Searching for Crusoe: a journey among the last real islands
They inspire feelings of great passion, serenity, and sometimes fear . . . they give people the opportunity to find themselves--or to lose their minds . . . they are revered as paradise or treated as junkyards . . . both haunted by and respectful of history . . . they are central to the myths and religions of many peoples throughout time . . . they provide a real, friendly community or the hell of repetitive social encounters . . . What is it about islands that has captivated millions of people around the world and through the centuries? In a penetrating, brilliantly written book that weaves sociology, history, politics, personality, and ancient and popular culture into one compelling narrative, Thurston Clarke island-hops around the oceans of the world, searching for an explanation for the most passionate and enduring geographic love affair of all time--between humankind and islands. Along the way Clarke visits the remote and silent Mas A Tierra, the island off the coast of Chile that inspired Defoe to write Robinson Crusoe; tropical Banda Neira, one of the Spice Islands, where its self-crowned prince hopes for nothing less than nutmeg's complete and glorious revival; sleepy, simple Campobello, the Canadian island where Franklin D. Roosevelt spent his boyhood summers; Patmos, with its imposing mountaintop monastery; Malekula, once the most notorious cannibal island in the world; and Jura in Scotland's Hebrides, where George Orwell wrote 1984--the island that turned Clarke into a islomane, someone Lawrence Durrell says experiences an "indescribable intoxication" at finding himself in "a little world surrounded by the sea." Despite colonialism and missionary conversions, wartime scars and shrinking coasts, islands have thrived. Though each island is unique in its own way, Clarke discovers that the islanders themselves are a distinct people-- tranquilized by their watery horizons yet sensitive to the first shift in weather, conservative yet more likely to drop their inhibitions because no one is looking. And over every island falls the shadow of Robinson Crusoe, persuading us that islands are more liberating than confining, more contemplative than lonely, more holy than barbaric because we have been "removed from all the wickedness of the world." In a stunning work of wit, adventure, and incisive exploration, Thurston Clarke brings a unique passion to dazzling life.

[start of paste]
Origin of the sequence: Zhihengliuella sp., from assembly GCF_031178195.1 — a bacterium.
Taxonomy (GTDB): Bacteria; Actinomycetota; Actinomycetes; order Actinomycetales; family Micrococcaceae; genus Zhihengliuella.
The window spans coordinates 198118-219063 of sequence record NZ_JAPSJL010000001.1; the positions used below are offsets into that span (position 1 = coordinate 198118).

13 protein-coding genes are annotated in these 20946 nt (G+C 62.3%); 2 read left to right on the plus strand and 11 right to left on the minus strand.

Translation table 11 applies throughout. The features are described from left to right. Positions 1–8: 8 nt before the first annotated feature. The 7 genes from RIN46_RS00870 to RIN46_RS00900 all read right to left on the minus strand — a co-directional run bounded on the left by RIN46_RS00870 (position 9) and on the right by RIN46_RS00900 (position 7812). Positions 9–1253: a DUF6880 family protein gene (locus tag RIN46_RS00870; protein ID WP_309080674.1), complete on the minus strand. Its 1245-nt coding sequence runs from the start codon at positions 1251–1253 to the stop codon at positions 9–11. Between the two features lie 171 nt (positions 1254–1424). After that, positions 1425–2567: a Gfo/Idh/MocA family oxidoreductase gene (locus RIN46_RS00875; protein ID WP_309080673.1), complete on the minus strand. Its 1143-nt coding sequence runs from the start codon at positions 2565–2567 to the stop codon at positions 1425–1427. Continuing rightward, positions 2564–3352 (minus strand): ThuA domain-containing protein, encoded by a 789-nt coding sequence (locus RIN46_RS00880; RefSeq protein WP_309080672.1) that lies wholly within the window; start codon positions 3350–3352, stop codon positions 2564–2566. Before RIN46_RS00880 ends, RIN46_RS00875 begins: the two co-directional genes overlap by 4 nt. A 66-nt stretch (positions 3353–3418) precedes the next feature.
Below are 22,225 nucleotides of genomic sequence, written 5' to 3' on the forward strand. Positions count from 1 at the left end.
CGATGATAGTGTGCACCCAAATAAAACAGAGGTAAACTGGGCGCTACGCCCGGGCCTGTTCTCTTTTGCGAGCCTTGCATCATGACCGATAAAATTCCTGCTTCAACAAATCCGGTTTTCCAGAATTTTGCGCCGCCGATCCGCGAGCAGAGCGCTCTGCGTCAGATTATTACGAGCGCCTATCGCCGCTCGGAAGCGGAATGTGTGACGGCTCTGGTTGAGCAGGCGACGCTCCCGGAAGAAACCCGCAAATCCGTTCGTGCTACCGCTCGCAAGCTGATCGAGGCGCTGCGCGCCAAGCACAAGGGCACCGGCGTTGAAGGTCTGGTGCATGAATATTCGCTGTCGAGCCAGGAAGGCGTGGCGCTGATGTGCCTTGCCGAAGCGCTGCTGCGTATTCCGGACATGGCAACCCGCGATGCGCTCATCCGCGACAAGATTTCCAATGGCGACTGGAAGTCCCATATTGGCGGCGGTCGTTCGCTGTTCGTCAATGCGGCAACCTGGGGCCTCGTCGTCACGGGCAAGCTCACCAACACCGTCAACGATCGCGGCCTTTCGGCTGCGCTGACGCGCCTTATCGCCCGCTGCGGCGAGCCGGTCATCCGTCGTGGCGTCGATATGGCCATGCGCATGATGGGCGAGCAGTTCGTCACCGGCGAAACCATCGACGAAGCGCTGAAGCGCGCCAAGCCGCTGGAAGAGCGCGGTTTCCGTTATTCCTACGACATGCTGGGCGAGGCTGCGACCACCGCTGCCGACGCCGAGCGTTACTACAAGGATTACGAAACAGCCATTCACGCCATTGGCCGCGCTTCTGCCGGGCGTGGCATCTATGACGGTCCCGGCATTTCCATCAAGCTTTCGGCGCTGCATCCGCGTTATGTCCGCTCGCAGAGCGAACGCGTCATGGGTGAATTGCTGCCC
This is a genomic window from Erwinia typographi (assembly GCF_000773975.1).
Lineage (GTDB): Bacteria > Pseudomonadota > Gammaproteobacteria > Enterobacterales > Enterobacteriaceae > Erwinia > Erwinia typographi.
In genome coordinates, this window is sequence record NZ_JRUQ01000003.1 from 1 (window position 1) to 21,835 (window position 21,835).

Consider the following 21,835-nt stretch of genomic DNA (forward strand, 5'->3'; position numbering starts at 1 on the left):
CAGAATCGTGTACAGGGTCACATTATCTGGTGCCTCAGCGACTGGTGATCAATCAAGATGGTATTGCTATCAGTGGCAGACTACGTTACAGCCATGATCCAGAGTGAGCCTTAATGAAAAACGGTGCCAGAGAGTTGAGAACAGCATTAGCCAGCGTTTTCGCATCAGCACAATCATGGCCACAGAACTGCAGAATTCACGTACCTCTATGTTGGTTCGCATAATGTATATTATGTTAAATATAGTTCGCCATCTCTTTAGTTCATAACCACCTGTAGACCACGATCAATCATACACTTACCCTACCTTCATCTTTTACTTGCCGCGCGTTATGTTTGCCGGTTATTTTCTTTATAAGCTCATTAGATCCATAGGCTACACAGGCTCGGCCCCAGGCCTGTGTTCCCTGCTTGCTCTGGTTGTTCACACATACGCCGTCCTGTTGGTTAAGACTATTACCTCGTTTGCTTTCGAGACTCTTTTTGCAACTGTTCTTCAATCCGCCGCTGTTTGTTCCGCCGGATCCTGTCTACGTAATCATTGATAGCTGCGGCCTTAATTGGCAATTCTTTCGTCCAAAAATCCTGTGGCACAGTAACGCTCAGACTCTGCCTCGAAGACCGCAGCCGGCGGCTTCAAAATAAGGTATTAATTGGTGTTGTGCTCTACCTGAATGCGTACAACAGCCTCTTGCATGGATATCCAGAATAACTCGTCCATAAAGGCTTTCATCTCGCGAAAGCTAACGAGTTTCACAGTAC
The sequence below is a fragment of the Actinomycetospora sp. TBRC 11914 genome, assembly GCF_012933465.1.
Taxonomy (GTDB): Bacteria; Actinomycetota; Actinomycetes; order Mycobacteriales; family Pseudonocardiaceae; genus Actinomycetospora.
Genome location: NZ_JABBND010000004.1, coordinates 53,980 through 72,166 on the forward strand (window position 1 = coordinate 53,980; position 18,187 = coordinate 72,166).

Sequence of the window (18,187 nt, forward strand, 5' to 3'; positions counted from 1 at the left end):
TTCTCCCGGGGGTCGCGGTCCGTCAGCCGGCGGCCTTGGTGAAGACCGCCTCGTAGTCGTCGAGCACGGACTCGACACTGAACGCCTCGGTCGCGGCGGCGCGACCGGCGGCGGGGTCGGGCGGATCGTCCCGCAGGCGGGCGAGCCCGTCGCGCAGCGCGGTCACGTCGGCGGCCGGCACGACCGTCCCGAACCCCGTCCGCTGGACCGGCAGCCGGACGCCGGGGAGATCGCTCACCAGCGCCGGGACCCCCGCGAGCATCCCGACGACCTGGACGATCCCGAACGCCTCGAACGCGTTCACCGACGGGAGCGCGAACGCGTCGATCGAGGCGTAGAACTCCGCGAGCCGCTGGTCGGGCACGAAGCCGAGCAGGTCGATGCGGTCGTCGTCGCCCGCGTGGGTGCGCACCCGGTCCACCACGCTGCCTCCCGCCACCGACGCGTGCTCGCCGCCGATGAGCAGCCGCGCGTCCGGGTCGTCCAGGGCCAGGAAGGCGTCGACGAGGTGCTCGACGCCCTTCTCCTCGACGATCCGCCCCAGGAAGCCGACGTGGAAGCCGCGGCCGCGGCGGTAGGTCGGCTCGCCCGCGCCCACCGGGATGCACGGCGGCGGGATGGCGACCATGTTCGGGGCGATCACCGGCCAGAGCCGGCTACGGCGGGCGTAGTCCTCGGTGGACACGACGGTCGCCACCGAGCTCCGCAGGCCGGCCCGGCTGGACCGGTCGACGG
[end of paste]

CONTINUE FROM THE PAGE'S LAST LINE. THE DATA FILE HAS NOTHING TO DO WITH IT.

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LibraryThing ReviewUser Review - LibraryThing
Lots of unexpected surprises as the author explores a variety of locations to examine man's love affair with islands. Suggested reading for my friends undersail.
Searching for Crusoe: a journey among the last real islandsUser Review - Book Verdict
The award-winning author of the California Fault begins a world tour of island hopping by visiting M s Tierra, the island off the coast of Chile that inspired Defoe's Robinson Crusoe. Along the way, Clarke also visits Campobello, the Canadian Island where FDR spent his boyhood summers; the Holy Island of Patmos; the Asian prison island of Phu Koc; and the island of Spitsbergen in Svalbard, a Norwegian-administered archipelago 600 miles south of the North Pole. At Banda Neira in the Spice Islands, the author observes the slow and peaceful lifestyle, where the loudest night noises "came from the click of bicycle pedals and the slap of dominoes." Throughout, lone traveler Clarke explores the lure and lore of islands, including paradise, utopia, myth, mutiny, starvation, exploitation, disease, and stunning beauty. He even has a prediction for the future: in the age of Club Med and international jetports, with "the last real islands" threatened by global warming, world communication, and cruise ships boasting more people than the places they visit, the one-red-telephone-booth island is a relic. Highly recommended for public libraries.DMargaret W. Norton, Oak Park, IL ...
Searching for Paradise: A Grand Tour of the World's Unspoiled Islands
No preview available - 2002
THE FOUR BROTHERS
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